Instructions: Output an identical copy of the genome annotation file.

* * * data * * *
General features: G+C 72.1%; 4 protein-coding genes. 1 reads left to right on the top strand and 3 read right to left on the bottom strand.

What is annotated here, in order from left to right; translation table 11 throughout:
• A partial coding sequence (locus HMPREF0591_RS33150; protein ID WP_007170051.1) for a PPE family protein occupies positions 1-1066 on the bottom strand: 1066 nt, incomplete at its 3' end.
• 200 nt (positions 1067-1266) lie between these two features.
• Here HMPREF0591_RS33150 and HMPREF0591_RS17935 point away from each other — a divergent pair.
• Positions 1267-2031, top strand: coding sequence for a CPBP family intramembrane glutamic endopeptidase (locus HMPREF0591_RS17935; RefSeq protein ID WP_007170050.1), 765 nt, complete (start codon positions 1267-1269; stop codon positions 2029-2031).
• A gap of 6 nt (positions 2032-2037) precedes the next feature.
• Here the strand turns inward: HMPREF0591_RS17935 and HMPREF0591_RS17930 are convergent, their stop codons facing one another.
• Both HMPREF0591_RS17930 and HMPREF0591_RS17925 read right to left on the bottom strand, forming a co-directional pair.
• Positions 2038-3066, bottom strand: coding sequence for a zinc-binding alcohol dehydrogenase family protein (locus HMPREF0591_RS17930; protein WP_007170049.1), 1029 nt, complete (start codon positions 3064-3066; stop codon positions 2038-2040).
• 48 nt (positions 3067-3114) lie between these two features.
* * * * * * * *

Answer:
General features: G+C 72.1%; 4 protein-coding genes. 1 reads left to right on the top strand and 3 read right to left on the bottom strand.

What is annotated here, in order from left to right; translation table 11 throughout:
• A partial coding sequence (locus HMPREF0591_RS33150; protein ID WP_007170051.1) for a PPE family protein occupies positions 1-1066 on the bottom strand: 1066 nt, incomplete at its 3' end.
• 200 nt (positions 1067-1266) lie between these two features.
• Here HMPREF0591_RS33150 and HMPREF0591_RS17935 point away from each other — a divergent pair.
• Positions 1267-2031, top strand: coding sequence for a CPBP family intramembrane glutamic endopeptidase (locus HMPREF0591_RS17935; RefSeq protein ID WP_007170050.1), 765 nt, complete (start codon positions 1267-1269; stop codon positions 2029-2031).
• A gap of 6 nt (positions 2032-2037) precedes the next feature.
• Here the strand turns inward: HMPREF0591_RS17935 and HMPREF0591_RS17930 are convergent, their stop codons facing one another.
• Both HMPREF0591_RS17930 and HMPREF0591_RS17925 read right to left on the bottom strand, forming a co-directional pair.
• Positions 2038-3066, bottom strand: coding sequence for a zinc-binding alcohol dehydrogenase family protein (locus HMPREF0591_RS17930; protein WP_007170049.1), 1029 nt, complete (start codon positions 3064-3066; stop codon positions 2038-2040).
• 48 nt (positions 3067-3114) lie between these two features.